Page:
Identifying factors that influence the risk of mild cognitive impairment

According to a study in Neurology, sociodemographic factors, including years of education and income, are associated with a lower risk of MCI, while taking antidepressants may be associated with an increased risk of progression from mild cognitive impairment to dementia. In the study, the researchers also found that nearly 50% of patients with new-onset MCI diagnoses do not meet MCI criteria after 2 years of follow-up and are instead classified as cognitively normal.

According to the researchers, identifying risk factors for MCI, a prodromal phase of dementia, can help support strategies for prevention and intervention in dementia. However, MCI will not always later progress to dementia. In the current study, researchers examined the demographic, socioeconomic, medical, and genetic factors, as well as depressive symptoms and antidepressant use associated with incidents of MCI and the subsequent course of MCI over the course of follow-up. They also assessed the rates of persistent MCI diagnoses, cognitively normal individuals, and dementia progression.

The study included 2,903 participants in a community-based cohort who were considered cognitively normal at baseline. In the total cohort, a total of 752 participants (mean age 76.1 years) developed an MCI after a mean of 6.3 years, which corresponds to an incidence rate of 56 out of 1000 person-years. A total of 301 participants (mean age 79.5 years) developed incident dementia. MCI event risk was increased in individuals with apolipoprotein E (APOE) ε4 (Cox full regression model: hazard ratio [HR], 1.18; 95% CI, 1.02-1.36; P=0.025) and higher medical burden (full Cox regression model: HR, 1.05; 95% CI, 1.00-1.09; P=0.048).

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In contrast, the risk of an MCI event was greater in individuals with a greater number of years of education (sensitivity analysis: HR, 0.96; 95% CI, 0.95-0.98; p<0.001), more participants in leisure activities ( HR, 0.95; 95% CI, 0.93-0.98; p<0.001) and higher income (HR, 0.79; 95% CI, 0.63-0.99; p=0.044).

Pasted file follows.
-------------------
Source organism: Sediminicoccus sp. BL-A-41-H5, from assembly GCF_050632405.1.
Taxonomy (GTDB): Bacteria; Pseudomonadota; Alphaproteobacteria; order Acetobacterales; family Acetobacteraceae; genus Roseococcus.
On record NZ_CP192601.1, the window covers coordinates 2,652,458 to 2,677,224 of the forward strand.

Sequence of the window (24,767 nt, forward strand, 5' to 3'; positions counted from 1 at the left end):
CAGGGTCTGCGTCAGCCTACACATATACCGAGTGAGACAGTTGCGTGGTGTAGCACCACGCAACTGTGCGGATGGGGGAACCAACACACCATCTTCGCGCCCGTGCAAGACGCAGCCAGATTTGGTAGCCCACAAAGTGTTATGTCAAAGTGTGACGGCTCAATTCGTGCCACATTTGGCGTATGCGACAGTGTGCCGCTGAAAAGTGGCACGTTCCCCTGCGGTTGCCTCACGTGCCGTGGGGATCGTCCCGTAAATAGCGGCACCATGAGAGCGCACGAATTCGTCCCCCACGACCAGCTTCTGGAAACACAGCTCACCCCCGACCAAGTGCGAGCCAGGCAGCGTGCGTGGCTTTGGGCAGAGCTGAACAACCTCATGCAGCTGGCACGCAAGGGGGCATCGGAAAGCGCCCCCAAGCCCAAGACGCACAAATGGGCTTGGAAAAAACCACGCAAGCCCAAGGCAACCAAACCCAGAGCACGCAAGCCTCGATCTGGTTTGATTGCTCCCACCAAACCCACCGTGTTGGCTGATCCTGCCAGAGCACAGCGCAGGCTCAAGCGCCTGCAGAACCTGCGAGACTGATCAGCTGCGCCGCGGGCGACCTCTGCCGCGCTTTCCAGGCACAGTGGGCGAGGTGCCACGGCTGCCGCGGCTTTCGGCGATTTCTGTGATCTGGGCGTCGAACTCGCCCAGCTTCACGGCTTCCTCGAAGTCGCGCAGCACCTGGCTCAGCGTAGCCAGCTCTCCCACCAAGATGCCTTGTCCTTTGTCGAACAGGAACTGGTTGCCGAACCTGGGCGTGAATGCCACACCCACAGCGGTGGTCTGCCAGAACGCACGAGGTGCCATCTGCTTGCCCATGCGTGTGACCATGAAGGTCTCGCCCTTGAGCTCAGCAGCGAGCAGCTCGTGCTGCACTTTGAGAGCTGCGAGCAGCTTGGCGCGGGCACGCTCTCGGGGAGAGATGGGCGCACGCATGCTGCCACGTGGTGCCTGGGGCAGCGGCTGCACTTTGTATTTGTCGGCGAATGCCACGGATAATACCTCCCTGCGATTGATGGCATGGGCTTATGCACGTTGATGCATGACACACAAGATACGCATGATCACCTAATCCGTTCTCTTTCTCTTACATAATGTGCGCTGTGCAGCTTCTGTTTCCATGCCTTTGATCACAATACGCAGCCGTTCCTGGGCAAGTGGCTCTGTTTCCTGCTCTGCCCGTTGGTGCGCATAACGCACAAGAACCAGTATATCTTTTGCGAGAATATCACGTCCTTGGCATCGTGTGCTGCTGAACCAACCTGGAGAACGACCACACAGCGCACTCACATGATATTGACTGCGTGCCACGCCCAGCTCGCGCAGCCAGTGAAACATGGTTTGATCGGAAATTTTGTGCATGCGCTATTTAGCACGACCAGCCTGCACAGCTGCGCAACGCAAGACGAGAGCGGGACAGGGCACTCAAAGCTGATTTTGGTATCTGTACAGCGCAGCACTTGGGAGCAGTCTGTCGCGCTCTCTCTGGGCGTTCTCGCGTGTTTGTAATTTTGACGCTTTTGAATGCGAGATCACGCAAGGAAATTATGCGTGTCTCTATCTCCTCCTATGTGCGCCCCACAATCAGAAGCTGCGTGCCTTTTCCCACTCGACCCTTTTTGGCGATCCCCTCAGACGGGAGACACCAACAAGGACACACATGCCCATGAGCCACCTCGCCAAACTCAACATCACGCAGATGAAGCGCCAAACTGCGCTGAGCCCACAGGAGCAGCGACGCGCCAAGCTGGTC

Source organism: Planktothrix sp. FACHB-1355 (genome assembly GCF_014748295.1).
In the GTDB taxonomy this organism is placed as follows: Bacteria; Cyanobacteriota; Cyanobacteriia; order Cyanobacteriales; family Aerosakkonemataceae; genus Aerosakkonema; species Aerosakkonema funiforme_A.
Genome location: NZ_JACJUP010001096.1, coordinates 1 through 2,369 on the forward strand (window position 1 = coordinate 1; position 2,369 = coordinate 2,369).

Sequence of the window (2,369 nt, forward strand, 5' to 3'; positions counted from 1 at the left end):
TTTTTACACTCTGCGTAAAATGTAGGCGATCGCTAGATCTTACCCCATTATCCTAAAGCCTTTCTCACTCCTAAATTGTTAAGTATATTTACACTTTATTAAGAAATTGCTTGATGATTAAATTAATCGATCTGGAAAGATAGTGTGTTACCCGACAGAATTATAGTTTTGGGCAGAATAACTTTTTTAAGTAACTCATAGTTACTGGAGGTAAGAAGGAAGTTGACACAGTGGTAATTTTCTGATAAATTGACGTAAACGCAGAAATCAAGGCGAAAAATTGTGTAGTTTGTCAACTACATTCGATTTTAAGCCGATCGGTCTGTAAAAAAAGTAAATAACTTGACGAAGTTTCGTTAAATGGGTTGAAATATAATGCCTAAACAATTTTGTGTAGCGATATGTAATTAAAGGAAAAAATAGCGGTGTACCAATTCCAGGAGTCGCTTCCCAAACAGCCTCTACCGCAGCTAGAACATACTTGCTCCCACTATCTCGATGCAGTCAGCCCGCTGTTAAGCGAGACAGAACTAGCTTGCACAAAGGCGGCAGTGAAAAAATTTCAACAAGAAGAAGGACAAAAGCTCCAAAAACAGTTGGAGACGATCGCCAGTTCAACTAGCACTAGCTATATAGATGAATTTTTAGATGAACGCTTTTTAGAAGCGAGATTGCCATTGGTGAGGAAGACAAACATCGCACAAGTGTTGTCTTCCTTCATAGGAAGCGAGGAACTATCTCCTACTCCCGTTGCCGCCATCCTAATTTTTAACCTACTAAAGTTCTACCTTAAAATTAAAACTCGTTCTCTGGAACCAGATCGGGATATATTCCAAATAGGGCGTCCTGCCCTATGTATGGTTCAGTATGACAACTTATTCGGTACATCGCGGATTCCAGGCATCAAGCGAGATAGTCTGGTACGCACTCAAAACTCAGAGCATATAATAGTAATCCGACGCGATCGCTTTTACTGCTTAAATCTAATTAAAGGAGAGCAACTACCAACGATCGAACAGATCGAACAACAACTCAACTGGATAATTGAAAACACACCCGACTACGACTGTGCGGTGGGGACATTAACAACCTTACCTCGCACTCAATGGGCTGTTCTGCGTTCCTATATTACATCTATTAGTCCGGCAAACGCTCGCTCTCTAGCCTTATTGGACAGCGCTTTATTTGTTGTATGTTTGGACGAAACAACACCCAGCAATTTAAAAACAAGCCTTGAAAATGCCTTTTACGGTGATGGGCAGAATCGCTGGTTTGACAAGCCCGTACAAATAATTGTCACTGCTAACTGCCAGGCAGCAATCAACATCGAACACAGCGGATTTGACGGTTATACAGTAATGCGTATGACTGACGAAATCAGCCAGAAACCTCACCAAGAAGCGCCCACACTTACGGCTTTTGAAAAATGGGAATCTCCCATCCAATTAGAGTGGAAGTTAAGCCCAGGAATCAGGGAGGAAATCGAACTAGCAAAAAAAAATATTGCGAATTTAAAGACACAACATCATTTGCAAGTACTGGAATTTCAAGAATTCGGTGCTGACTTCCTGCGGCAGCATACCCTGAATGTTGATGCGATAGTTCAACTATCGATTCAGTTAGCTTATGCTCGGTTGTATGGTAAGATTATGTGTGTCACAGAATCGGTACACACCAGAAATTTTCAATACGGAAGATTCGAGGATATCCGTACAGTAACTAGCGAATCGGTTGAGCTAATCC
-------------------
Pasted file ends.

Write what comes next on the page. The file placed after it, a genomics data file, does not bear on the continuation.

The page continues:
Among the cases of MCI events, approximately 12.9% progressed to dementia and 9.6% worsened in functioning but did not meet criteria for MCI or dementia over a mean follow-up of 2.4 years. During this follow-up period, an additional 29.6% of patients with new-onset MCI had developed MCI, while 47.9% of participants no longer met criteria for MCI.

Variables associated with an increased risk of MCI progression to dementia included multidomain MCI, presence of APOE ε4, depressive symptoms, and antidepressant use.

The limitations of the study included a relatively small sample size and the short follow-up period. Researchers noted that additional studies “should examine the course of MCI across multiple follow-up visits over time to further analyze which factors are most informatively associated with the development of neurodegenerative disease.”

The researchers concluded that their “results may refine expectations for the cognitive and functional outcomes of patients with MCI.”


Angevaare MJ, Vonk JMJ, Bertola L, et al. Predictors of the occurrence and course of mild cognitive impairment in a diverse community-based population. Neurology. Published online December 1, 2021. doi:10.1212/WNL.00000000000013017

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